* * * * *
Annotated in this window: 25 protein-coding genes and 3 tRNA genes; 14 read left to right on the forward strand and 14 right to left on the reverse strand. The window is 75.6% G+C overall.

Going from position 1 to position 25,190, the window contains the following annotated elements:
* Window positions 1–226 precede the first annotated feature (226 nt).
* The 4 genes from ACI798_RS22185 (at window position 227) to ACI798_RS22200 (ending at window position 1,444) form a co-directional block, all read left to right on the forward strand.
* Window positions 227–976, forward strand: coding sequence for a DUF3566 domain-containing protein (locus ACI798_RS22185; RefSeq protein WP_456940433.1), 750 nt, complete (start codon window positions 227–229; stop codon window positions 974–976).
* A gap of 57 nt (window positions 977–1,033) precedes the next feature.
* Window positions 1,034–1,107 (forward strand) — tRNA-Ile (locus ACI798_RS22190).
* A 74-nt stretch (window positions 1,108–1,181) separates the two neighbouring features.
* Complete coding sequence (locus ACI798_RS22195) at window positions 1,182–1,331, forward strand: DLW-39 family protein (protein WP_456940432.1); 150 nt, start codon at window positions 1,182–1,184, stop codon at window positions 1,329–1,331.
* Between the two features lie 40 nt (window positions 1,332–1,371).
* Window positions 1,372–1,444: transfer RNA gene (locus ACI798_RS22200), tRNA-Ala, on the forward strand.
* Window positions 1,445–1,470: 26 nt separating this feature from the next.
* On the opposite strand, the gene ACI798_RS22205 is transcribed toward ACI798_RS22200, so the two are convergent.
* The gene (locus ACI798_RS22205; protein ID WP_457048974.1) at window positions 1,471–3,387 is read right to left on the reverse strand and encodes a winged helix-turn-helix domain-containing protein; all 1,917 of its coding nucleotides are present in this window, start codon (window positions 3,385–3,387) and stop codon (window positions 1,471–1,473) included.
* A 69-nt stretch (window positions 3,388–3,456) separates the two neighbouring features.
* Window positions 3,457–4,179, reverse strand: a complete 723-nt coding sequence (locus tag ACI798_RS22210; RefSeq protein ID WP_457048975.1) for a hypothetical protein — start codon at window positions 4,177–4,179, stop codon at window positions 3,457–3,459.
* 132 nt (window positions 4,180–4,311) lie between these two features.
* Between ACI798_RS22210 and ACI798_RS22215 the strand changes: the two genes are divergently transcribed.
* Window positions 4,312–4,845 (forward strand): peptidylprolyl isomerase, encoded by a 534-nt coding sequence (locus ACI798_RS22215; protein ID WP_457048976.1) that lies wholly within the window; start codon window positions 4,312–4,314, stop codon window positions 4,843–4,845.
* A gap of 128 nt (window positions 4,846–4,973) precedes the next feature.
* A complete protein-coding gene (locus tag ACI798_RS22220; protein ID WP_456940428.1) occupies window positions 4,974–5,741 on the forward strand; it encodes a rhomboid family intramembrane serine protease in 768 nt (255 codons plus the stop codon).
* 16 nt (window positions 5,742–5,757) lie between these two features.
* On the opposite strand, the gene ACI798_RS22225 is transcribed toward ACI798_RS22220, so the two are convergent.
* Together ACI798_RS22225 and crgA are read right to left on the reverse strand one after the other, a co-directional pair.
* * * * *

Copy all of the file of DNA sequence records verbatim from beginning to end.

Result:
Annotated in this window: 25 protein-coding genes and 3 tRNA genes; 14 read left to right on the forward strand and 14 right to left on the reverse strand. The window is 75.6% G+C overall.

Going from position 1 to position 25,190, the window contains the following annotated elements:
* Window positions 1–226 precede the first annotated feature (226 nt).
* The 4 genes from ACI798_RS22185 (at window position 227) to ACI798_RS22200 (ending at window position 1,444) form a co-directional block, all read left to right on the forward strand.
* Window positions 227–976, forward strand: coding sequence for a DUF3566 domain-containing protein (locus ACI798_RS22185; RefSeq protein WP_456940433.1), 750 nt, complete (start codon window positions 227–229; stop codon window positions 974–976).
* A gap of 57 nt (window positions 977–1,033) precedes the next feature.
* Window positions 1,034–1,107 (forward strand) — tRNA-Ile (locus ACI798_RS22190).
* A 74-nt stretch (window positions 1,108–1,181) separates the two neighbouring features.
* Complete coding sequence (locus ACI798_RS22195) at window positions 1,182–1,331, forward strand: DLW-39 family protein (protein WP_456940432.1); 150 nt, start codon at window positions 1,182–1,184, stop codon at window positions 1,329–1,331.
* Between the two features lie 40 nt (window positions 1,332–1,371).
* Window positions 1,372–1,444: transfer RNA gene (locus ACI798_RS22200), tRNA-Ala, on the forward strand.
* Window positions 1,445–1,470: 26 nt separating this feature from the next.
* On the opposite strand, the gene ACI798_RS22205 is transcribed toward ACI798_RS22200, so the two are convergent.
* The gene (locus ACI798_RS22205; protein ID WP_457048974.1) at window positions 1,471–3,387 is read right to left on the reverse strand and encodes a winged helix-turn-helix domain-containing protein; all 1,917 of its coding nucleotides are present in this window, start codon (window positions 3,385–3,387) and stop codon (window positions 1,471–1,473) included.
* A 69-nt stretch (window positions 3,388–3,456) separates the two neighbouring features.
* Window positions 3,457–4,179, reverse strand: a complete 723-nt coding sequence (locus tag ACI798_RS22210; RefSeq protein ID WP_457048975.1) for a hypothetical protein — start codon at window positions 4,177–4,179, stop codon at window positions 3,457–3,459.
* 132 nt (window positions 4,180–4,311) lie between these two features.
* Between ACI798_RS22210 and ACI798_RS22215 the strand changes: the two genes are divergently transcribed.
* Window positions 4,312–4,845 (forward strand): peptidylprolyl isomerase, encoded by a 534-nt coding sequence (locus ACI798_RS22215; protein ID WP_457048976.1) that lies wholly within the window; start codon window positions 4,312–4,314, stop codon window positions 4,843–4,845.
* A gap of 128 nt (window positions 4,846–4,973) precedes the next feature.
* A complete protein-coding gene (locus tag ACI798_RS22220; protein ID WP_456940428.1) occupies window positions 4,974–5,741 on the forward strand; it encodes a rhomboid family intramembrane serine protease in 768 nt (255 codons plus the stop codon).
* 16 nt (window positions 5,742–5,757) lie between these two features.
* On the opposite strand, the gene ACI798_RS22225 is transcribed toward ACI798_RS22220, so the two are convergent.
* Together ACI798_RS22225 and crgA are read right to left on the reverse strand one after the other, a co-directional pair.